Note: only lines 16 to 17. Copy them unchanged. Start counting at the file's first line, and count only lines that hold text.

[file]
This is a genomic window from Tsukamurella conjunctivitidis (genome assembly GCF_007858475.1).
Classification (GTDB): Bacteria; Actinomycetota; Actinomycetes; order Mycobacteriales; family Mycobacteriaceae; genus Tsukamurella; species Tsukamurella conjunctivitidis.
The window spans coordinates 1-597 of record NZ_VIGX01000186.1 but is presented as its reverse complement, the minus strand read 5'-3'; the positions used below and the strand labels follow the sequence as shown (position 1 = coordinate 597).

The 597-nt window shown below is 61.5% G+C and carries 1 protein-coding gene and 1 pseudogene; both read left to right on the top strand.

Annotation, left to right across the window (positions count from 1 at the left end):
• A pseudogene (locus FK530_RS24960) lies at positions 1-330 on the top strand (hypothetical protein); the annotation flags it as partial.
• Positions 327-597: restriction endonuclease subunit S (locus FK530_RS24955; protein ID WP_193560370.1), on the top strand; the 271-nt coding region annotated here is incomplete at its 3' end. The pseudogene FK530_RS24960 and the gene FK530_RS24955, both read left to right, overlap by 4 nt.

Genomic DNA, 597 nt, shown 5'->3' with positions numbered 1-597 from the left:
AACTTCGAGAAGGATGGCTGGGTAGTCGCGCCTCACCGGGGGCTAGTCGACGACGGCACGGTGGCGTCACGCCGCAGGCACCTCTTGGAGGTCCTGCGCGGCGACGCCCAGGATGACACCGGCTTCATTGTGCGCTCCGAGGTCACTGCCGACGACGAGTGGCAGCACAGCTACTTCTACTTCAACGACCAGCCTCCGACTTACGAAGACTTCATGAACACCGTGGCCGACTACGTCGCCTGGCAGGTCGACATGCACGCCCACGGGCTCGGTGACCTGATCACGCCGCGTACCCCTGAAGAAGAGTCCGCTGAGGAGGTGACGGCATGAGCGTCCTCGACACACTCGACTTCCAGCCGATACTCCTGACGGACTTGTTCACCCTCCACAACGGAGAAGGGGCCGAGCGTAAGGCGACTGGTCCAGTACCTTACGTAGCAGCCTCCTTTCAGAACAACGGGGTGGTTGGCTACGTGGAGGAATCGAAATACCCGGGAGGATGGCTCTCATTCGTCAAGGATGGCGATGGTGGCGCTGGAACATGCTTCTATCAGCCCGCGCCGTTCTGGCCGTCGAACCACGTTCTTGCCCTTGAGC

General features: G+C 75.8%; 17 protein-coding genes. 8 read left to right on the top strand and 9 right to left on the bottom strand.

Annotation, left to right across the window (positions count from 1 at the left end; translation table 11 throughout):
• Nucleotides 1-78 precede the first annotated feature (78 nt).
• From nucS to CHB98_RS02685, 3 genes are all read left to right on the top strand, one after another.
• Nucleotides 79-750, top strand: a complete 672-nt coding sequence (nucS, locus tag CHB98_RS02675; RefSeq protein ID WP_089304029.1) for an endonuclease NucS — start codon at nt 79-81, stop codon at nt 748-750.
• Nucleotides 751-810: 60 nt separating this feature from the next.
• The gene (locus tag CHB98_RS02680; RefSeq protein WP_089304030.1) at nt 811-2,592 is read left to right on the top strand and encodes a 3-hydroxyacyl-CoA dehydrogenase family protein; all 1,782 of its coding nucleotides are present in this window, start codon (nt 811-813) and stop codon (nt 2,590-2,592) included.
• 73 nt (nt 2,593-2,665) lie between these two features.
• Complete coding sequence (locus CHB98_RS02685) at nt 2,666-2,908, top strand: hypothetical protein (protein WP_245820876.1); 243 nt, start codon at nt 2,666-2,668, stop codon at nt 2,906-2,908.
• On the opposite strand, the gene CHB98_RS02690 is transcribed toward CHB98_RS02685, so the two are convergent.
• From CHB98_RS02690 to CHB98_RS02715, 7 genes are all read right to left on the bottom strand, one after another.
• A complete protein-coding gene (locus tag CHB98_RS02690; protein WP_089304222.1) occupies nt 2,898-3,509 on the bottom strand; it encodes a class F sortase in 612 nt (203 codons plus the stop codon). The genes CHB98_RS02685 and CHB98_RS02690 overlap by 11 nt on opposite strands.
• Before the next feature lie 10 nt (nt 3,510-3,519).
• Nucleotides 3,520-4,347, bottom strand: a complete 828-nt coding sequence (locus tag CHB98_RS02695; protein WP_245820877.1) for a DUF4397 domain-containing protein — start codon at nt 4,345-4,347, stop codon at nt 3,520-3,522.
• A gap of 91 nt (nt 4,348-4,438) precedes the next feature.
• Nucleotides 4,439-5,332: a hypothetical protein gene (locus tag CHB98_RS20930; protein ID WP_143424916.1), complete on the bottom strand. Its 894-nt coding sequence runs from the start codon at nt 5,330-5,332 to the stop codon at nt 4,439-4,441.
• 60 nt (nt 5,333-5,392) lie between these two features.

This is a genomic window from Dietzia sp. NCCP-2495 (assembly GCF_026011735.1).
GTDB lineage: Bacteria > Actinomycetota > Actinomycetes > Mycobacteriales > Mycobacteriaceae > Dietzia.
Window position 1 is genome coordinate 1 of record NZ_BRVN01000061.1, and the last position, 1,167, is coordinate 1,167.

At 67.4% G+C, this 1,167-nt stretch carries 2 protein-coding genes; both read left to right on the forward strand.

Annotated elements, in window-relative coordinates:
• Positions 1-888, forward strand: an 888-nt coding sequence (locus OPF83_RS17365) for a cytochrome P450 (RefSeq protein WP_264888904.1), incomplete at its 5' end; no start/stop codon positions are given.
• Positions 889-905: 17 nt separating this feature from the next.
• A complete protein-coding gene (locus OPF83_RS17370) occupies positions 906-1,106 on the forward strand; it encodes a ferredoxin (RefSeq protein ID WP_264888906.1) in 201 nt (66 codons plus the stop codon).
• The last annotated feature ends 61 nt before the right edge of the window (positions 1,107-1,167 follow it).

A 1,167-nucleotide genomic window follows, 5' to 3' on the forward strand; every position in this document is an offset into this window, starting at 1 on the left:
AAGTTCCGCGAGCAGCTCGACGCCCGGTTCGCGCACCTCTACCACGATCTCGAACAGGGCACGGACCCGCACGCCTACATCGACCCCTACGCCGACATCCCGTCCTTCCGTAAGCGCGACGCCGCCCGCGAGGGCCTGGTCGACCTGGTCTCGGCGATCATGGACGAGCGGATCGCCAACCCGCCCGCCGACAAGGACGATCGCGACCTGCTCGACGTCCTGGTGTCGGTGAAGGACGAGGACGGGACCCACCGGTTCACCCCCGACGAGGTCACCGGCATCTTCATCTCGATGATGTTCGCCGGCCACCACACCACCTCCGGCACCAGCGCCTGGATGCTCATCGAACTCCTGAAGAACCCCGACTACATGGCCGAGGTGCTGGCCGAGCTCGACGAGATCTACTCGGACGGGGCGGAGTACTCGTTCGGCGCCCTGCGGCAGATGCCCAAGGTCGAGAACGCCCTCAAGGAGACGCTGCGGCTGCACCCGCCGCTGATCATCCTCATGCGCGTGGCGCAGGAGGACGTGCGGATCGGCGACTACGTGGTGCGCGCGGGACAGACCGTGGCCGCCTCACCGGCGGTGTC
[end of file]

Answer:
• The gene (locus tag CHB98_RS02680; RefSeq protein WP_089304030.1) at nt 811-2,592 is read left to right on the top strand and encodes a 3-hydroxyacyl-CoA dehydrogenase family protein; all 1,782 of its coding nucleotides are present in this window, start codon (nt 811-813) and stop codon (nt 2,590-2,592) included.
• 73 nt (nt 2,593-2,665) lie between these two features.